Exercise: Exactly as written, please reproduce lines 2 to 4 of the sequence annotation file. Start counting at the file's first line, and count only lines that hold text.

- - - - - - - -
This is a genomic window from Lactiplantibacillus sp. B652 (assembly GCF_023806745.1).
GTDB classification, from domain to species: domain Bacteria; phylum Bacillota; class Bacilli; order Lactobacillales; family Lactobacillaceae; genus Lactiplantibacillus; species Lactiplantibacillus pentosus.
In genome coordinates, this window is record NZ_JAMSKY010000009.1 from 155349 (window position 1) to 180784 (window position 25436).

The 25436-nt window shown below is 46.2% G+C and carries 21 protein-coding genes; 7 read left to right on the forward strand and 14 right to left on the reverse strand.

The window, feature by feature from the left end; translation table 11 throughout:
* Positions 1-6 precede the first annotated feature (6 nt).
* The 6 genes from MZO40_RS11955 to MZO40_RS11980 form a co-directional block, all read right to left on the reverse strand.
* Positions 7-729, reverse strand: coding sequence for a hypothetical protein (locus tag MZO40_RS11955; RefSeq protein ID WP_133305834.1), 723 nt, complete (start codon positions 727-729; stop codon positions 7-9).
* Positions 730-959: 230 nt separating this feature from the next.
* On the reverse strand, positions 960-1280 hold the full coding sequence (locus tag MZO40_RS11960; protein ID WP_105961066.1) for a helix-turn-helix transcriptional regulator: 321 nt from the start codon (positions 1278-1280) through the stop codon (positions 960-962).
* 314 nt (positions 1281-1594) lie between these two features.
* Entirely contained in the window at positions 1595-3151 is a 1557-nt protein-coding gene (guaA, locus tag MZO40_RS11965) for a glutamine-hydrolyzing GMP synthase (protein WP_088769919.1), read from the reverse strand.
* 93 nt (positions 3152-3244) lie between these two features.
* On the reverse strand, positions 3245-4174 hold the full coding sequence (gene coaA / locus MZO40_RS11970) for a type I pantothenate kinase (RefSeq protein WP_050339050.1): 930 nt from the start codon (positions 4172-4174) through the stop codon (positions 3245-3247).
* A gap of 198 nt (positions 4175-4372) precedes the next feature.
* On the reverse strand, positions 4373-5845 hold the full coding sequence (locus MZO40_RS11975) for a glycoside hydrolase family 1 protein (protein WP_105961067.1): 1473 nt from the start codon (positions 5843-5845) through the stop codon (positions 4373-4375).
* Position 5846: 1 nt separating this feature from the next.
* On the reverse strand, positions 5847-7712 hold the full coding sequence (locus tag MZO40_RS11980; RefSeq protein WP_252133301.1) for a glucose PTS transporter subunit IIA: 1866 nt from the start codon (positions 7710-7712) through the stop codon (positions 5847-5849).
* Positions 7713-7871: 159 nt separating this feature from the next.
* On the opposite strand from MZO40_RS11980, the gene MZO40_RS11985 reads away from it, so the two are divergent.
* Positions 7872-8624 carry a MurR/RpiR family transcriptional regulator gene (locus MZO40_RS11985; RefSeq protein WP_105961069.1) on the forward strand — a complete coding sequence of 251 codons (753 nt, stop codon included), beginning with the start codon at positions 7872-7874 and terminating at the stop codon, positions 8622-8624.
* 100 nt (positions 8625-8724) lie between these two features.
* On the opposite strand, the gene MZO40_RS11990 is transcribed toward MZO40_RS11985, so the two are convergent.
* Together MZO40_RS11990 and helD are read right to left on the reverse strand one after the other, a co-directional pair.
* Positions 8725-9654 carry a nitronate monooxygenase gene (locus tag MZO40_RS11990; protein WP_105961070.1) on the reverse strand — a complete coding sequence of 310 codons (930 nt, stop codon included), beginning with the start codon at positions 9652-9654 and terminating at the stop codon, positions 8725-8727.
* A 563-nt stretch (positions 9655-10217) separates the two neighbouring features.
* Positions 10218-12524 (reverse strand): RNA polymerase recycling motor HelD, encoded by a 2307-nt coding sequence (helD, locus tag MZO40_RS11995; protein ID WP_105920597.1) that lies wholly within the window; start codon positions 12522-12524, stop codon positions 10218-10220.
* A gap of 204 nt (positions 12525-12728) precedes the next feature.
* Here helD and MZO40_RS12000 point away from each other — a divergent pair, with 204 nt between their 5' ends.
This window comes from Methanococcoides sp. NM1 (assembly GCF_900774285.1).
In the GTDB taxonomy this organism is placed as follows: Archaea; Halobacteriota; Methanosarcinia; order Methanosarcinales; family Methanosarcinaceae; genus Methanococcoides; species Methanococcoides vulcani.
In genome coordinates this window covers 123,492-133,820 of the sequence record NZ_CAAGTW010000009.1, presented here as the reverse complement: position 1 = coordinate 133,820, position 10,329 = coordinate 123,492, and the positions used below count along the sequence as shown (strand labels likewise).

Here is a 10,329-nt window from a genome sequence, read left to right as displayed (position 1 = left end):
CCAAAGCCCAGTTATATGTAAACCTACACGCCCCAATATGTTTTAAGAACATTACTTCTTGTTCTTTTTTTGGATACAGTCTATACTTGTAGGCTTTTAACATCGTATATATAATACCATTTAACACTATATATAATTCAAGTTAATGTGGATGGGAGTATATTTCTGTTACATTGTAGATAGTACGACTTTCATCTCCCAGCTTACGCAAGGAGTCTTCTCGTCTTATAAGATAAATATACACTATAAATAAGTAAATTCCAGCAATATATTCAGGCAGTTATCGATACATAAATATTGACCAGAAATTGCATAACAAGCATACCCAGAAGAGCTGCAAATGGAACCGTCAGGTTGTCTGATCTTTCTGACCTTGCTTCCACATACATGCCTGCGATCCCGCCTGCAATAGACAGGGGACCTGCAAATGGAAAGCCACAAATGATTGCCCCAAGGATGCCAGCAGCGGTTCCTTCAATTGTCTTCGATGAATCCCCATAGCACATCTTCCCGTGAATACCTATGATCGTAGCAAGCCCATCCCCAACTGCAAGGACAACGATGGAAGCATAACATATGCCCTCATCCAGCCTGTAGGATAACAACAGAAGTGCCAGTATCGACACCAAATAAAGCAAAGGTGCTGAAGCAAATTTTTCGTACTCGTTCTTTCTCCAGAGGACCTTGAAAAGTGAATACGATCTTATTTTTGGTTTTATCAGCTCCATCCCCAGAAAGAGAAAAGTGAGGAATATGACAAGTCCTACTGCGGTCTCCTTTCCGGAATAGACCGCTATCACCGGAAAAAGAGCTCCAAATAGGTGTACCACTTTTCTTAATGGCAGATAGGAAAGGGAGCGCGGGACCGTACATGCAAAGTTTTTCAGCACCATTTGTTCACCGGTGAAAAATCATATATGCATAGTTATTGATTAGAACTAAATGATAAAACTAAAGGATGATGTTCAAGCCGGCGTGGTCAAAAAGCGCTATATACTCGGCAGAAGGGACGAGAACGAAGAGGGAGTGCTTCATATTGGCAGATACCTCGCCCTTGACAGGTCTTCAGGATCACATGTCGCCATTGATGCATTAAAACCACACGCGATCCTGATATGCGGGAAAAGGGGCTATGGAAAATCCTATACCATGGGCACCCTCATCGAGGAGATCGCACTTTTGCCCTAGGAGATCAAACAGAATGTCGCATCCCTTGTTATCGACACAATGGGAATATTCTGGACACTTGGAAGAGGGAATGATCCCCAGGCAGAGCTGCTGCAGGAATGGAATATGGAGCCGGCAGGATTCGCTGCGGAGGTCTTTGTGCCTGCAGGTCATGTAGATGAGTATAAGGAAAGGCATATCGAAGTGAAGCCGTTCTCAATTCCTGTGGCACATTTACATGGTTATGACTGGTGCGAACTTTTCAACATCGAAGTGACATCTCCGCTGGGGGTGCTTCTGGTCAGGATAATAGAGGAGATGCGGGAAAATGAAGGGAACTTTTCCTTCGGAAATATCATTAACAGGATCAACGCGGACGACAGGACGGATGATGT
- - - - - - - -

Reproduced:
GTDB classification, from domain to species: domain Bacteria; phylum Bacillota; class Bacilli; order Lactobacillales; family Lactobacillaceae; genus Lactiplantibacillus; species Lactiplantibacillus pentosus.
In genome coordinates, this window is record NZ_JAMSKY010000009.1 from 155349 (window position 1) to 180784 (window position 25436).

The 25436-nt window shown below is 46.2% G+C and carries 21 protein-coding genes; 7 read left to right on the forward strand and 14 right to left on the reverse strand.